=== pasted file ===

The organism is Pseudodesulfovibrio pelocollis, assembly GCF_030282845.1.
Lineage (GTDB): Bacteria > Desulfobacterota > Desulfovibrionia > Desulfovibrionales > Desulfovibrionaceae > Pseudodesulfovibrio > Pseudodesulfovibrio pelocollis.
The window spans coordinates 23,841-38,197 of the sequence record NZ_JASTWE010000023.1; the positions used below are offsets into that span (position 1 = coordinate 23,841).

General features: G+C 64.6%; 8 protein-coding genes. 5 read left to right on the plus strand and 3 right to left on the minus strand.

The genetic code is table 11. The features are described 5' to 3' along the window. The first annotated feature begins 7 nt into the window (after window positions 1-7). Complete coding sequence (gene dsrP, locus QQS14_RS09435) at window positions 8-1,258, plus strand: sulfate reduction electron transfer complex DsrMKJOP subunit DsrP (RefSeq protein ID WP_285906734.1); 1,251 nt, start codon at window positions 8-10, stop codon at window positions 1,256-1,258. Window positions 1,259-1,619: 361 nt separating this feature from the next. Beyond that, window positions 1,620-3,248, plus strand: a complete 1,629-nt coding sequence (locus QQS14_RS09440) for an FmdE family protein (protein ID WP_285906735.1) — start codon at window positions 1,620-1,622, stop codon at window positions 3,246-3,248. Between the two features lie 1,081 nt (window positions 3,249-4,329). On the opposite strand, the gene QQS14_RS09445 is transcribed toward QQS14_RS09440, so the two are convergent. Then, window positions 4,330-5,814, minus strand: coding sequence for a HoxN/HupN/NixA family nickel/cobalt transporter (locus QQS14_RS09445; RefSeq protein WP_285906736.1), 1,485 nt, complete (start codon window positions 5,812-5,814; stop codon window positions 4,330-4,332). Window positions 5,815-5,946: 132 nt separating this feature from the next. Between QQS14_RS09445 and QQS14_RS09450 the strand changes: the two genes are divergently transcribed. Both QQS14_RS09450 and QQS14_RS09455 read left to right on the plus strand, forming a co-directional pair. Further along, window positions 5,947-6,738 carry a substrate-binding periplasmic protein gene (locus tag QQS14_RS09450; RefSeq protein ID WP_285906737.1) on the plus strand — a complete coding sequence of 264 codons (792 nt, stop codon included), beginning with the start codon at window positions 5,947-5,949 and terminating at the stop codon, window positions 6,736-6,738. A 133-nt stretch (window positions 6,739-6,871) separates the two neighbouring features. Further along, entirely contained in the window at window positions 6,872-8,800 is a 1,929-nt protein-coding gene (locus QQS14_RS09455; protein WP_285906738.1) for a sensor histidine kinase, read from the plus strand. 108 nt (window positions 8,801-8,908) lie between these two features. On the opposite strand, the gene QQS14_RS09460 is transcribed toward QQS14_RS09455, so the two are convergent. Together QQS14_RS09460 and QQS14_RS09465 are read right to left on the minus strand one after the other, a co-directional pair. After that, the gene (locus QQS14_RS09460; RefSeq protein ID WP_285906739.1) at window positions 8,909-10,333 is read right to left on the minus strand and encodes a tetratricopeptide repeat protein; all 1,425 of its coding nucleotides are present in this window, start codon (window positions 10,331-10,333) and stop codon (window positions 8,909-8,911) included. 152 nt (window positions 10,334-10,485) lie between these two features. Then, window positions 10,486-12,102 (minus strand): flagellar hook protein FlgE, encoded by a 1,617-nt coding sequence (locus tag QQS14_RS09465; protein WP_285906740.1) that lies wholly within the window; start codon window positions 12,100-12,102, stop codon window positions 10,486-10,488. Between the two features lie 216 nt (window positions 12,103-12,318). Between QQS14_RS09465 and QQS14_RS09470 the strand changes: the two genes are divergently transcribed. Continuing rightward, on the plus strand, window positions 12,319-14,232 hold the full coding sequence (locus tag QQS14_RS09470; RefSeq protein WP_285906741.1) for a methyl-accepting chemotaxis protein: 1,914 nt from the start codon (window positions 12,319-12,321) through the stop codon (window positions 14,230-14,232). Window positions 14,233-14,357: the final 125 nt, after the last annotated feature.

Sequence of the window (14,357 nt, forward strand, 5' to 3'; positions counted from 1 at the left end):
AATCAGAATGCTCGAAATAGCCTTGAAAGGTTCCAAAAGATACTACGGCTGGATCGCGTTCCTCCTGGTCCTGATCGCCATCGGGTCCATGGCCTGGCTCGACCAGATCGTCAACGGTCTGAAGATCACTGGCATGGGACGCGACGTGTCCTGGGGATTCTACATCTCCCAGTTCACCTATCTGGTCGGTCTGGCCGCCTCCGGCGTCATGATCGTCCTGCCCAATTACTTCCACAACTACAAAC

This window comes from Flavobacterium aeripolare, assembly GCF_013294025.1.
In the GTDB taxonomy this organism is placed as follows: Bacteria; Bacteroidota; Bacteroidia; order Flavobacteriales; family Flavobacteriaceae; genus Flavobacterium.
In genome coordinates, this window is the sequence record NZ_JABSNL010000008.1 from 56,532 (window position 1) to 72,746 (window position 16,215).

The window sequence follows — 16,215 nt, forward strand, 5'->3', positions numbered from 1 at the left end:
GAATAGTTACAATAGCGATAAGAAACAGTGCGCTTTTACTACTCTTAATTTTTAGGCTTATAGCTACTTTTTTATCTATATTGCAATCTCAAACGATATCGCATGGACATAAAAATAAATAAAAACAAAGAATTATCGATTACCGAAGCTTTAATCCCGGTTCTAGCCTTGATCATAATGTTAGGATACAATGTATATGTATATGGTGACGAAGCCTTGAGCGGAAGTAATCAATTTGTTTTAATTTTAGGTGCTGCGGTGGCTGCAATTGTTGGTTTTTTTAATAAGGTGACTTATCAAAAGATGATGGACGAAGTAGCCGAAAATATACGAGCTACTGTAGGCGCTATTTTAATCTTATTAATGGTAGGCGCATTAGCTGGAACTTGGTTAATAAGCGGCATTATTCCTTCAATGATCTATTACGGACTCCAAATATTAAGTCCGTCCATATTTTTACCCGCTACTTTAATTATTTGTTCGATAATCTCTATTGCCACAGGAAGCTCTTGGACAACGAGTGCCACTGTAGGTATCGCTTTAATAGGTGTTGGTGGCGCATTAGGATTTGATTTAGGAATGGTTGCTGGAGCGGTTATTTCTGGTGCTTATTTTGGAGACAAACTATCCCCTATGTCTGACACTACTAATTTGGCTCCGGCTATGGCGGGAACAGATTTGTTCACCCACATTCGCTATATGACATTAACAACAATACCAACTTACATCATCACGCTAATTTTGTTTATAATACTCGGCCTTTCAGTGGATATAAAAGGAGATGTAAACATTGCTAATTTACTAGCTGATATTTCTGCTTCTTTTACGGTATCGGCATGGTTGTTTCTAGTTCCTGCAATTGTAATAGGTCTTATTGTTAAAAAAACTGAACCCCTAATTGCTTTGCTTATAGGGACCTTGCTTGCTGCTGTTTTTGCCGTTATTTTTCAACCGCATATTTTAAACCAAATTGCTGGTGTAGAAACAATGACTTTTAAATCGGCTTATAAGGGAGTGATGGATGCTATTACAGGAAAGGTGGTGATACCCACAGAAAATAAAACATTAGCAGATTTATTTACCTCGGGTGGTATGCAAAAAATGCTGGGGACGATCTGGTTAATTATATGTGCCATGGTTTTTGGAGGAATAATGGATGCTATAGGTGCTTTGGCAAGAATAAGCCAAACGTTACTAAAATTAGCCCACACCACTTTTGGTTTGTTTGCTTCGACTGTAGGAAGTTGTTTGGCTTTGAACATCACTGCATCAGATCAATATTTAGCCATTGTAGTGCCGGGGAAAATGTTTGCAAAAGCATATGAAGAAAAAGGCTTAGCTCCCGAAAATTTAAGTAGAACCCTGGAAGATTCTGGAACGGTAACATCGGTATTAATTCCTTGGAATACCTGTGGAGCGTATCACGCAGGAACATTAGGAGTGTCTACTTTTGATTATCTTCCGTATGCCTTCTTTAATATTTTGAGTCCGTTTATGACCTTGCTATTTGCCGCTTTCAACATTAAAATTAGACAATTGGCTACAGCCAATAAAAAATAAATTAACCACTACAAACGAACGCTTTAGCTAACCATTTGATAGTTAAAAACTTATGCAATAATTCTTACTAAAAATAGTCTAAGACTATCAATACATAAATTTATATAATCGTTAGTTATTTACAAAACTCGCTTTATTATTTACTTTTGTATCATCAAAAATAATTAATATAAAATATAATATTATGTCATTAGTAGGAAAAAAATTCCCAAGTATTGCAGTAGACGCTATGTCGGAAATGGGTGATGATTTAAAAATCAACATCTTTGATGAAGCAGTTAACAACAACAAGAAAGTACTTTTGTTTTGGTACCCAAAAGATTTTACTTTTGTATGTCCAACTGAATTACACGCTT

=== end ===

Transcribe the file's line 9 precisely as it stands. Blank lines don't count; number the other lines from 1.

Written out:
In the GTDB taxonomy this organism is placed as follows: Bacteria; Bacteroidota; Bacteroidia; order Flavobacteriales; family Flavobacteriaceae; genus Flavobacterium.